The Road To Hell Was Paved With Bad Intentions
Professor Bryan Caplan of the Department of Economics at George Mason University writes about the double standard in the treatment of communist atrocities relative to their Nazi counterparts. He maintains a website at which he hosts an online Museum of Communism and blogs at EconLog. Look for his book on voter irrationality next year.
Like the Nazis, the Communists murdered tens of millions. But even today, few people hold both movements in equal contempt. Citizens of the West remain largely ignorant of the crimes of Lenin, Stalin, and Mao. But even those who know what happened shy away from the thesis that the two movements were morally equivalent. Why is this?
Admittedly, there are a few who still deny that the death counts were really comparable. Seumas Milne, in a recent editorial in the Guardian, manages to get the Soviet death toll down by almost a factor of ten by excluding the man-made famines of Lenin and Stalin. This is an underwhelming response, however: Is it any surprise that the Germans mass murdered in a cold, methodical way, while the Russians mass murdered in a chaotic, barbaric way?
One might also argue that the Nazis were worse because they had a higher death rate. Hitler packed the bulk of his crimes into a six year period; Lenin and Stalin together spread theirs out over thirty six. Perhaps this shows that if the Nazis had won, they would have been even worse than the Communists. But this projection is shaky. Hitler waited for six years and the cover to war to start killing millions; the Communists started killing millions almost immediately, and continued during peacetime. Hitler's peace might have been even bloodier than Stalin's peace, but it's anybody's guess.
In any case, this argument is too subtle to explain why the world judges Communism less harshly than Nazism. In my judgment, the main reason for the double standard is that, even today, people believe that the Communists had better intentions than the Nazis. Perhaps the most eloquent statement of this position comes from Joseph Davies, the pro-Stalin U.S. ambassador to the U.S.S.R.:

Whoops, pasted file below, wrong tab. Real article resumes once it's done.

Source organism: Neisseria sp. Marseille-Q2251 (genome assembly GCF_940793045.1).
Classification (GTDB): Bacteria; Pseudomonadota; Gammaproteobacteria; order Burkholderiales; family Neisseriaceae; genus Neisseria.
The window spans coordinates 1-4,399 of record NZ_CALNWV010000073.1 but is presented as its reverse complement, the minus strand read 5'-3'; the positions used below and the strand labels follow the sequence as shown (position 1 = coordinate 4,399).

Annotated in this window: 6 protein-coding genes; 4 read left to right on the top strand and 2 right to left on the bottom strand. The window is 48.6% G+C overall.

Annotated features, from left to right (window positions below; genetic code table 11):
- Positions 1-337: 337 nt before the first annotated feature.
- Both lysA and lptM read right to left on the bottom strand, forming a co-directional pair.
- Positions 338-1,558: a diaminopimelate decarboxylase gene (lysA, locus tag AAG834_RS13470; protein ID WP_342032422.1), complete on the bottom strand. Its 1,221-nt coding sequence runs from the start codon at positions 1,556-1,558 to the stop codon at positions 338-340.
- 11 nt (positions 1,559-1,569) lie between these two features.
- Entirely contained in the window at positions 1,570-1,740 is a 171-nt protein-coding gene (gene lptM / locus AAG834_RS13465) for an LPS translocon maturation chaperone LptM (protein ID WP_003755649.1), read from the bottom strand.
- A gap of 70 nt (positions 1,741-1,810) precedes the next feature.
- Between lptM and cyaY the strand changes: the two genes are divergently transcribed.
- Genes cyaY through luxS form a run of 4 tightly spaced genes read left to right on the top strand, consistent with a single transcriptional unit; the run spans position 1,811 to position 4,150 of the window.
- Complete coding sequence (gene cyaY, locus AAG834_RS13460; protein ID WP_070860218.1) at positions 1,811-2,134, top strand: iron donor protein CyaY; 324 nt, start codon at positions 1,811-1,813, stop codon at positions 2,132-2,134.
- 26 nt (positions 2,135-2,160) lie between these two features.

Both Germany and Soviet Russia are totalitarian states. Both are realistic. Both are strong and ruthless in their methods. There is one distinction, however, and that is as clear as black and white. It can be simply illustrated. If Marx, Lenin, or Stalin had been firmly grounded in the Christian faith, either Catholic or Protestant, and if by reason of that fact this communistic experiment in Russia had been projected upon this basis, it would probably be declared to be one of the greatest efforts of Christian altruism in history to translate the ideals of brotherhood and charity as preached in the gospel of Christ into a government of men... That is the difference - the communistic Soviet state could function with the Christian religion in its basic purpose to serve the brotherhood of man. It would be impossible for the Nazi state to do so.(Journal entry, July 7, 1941)
But while the argument from good intentions is probably the main reason why people think that Communism was better than Nazism, the argument is at best half-baked. The Nazis dreamed of "perfect brotherhood" too - an Aryan utopia. Even in his Final Political Testament, Hitler placed "every single person under an obligation to serve the common interest and to subordinate his own advantage to this end." And both Nazis and Communists had the same basic road map to perfect brotherhood: killing everyone unfit to be their brothers.
In short, both ideologies began with the creepy demand that human beings stop being the diverse, self-interested animals that we are, and eagerly jumped to the conclusion that a bloodbath was in order. How could their intentions be any more comparable - or any worse?
Perhaps the parallel is hard to see precisely because, even in the West, anti-capitalist propaganda has successfully dehumanized the bourgeoisie, landlords, money-lenders, and "the rich." So when we hear Communists chant "Death to the bourgeoisie," we don't feel the same way we do when we hear Nazis chant "Death to the Jews."
What is worth remembering every May Day, then, is that the people murdered by the Communists were, by and large, as blameless as the farmer who grows your food, the banker who lends you money, or the landlord who rents your apartment. Like the Jews of Europe, they were scapegoats - and anyone who genuinely had good intentions could have seen it at the time.